‘Fifty Shades Darker’ Review: A Movie Only a Masochist Could Love
The first Fifty Shades of Grey was so forgettable that I actually had to go back and look at my review to see what I thought of it. (SPOILER ALERT: I didn’t like it.) In that regard, Fifty Shades Darker is a very faithful sequel; a milquetoast continuation of a bland romance between two boring people. What little plot there is resolves quickly and easily, but then the film keeps going, until you begin to understand what it feels like to be punished by a self-described sadist like Christian Grey.
Mr. Grey (Jamie Dornan) is trying to change his ways, though. His affair with Anastasia Steele (Dakota Johnson) in the first Fifty Shades ended poorly because he was into BDSM and she was not. As Fifty Shades Darker begins, Christian reenters Ana’s life, begging for a second chance. None of that other stuff matters, he says. He just wants to be with Ana. One scene later, she takes him back. Drama!
That is something in very short supply in this movie. There are a fair number of R-rated sex scenes, repeated conversations about Christian’s controlling nature, and many (many) shots of Dornan and Johnson staring longingly into each other’s eyes. But there’s basically no tension, or even a story. One of Christian’s former submissives (Bella Heathcote) wanders around the edges of the frame projecting vague menace, but the movie forgets about her almost as soon as she’s introduced. Ana’s new boss (Eric Johnson) seems too good to be true and then tries to force himself on her at work. (He’s named “Jack Hyde,” because I guess giving him the middle initial “L.” would have been too on the nose?) Entire movies have been made about the subject of office sexual harassment, but in Fifty Shades Darker the matter is settled, mostly off-camera, in about 20 seconds.
Christian and Ana swap frowny faces about the various obstacles standing in the way of their love, but every single problem they encounter goes away with laughable ease. He’s a billionaire who controls a vast business empire without ever going to his office or looking at a computer. (Fifty Shades Darker contains exactly one scene of him “at work”; he spends it texting with Ana.) She gets promoted and then “wows” her bosses by suggesting they try publishing a book by someone who’s popular on the internet. (So bold!) Despite a rough upbringing alluded to in flashbacks and dreams, there’s seemingly nothing Christian Grey can’t walk away from unscathed, including a potentially fatal helicopter crash. I’ve read greeting cards with more suspense than Fifty Shades Darker.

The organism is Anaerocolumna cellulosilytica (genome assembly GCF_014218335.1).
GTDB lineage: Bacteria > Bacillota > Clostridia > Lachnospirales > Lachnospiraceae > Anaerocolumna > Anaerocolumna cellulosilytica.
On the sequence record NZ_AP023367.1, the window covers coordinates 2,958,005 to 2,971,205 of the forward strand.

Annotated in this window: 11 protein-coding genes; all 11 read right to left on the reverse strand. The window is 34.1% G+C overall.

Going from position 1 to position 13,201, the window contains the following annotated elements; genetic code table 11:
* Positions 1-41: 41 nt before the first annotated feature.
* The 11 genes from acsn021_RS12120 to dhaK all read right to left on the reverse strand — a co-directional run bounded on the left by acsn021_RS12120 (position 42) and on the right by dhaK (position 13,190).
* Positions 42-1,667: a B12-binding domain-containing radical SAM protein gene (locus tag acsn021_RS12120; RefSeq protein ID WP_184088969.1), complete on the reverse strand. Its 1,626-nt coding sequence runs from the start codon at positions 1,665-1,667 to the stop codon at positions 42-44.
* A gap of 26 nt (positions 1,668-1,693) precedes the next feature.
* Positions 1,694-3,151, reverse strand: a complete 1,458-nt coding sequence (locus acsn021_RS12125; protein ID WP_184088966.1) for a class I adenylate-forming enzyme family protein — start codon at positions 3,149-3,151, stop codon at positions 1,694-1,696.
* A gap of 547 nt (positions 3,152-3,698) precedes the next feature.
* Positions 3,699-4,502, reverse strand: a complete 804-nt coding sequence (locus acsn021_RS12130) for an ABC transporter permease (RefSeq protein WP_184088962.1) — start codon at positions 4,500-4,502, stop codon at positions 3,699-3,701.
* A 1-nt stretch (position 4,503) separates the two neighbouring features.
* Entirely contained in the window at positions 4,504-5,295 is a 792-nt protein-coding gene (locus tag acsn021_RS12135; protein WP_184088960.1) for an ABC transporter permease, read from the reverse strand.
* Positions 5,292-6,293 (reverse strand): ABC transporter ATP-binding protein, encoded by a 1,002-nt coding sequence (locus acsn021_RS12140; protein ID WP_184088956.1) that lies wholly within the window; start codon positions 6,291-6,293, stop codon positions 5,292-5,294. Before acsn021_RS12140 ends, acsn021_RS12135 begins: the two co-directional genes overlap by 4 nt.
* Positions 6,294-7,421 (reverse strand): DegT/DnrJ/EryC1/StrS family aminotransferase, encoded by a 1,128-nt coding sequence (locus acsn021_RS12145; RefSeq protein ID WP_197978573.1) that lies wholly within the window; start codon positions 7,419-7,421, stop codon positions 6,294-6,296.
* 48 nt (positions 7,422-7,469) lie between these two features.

Director James Foley, replacing Fifty Shades of Grey’s Sam Taylor-Johnson, shows almost no interest in the world immediately outside Ana and Christian’s relationship. (A bunch of the “important” supporting characters don’t even show up until Christian’s copter crash, at which point the movie is basically over.) The only member of the cast to make a major impression is Kim Basinger, playing a former lover of Christian’s who doesn’t approve of his relationship with Ana. Her brief appearance includes saucy putdowns and getting a glass of wine thrown in her face, hinting at the juicier, soapier film this Fifty Shades could have been.
On the plus side, Darker is filled with eccentric touches that are least good for a few quizzical chuckles. Several scenes are set in Christian Grey’s childhood bedroom, where a poster for The Chronicles of Riddick hangs prominently on one wall, lending a surreal air to the moment where our hero pours his heart out to Ana while Vin Diesel looms just out of focus over his shoulder. In the funniest sequence in the entire film, Ana ogles Christian during his morning workout routine, which includes some impressively flexible work on a pommel horse — because what eccentric sadomasochistic billionaire doesn’t have a pommel horse in his house?
Johnson and Dornan remain an attractive and physically compatible couple, but even with the switch of directors, the sex scenes are still a lot less kinky (and the characters a lot less dynamic) than the subject matter suggests. By modern Hollywood standards they’re pretty steamy, but that’s less of a compliment for the film and more of an indictment of the American movie industry, which has essentially abandoned sex as a subject. Valentine’s Day moviegoers looking for a little titillation at the multiplex this year must choose between Fifty Shades or staying home. No wonder the first movie was a hit even though it stunk. Adult audiences are starved for sexy entertainment. They deserve a better class of smut than this.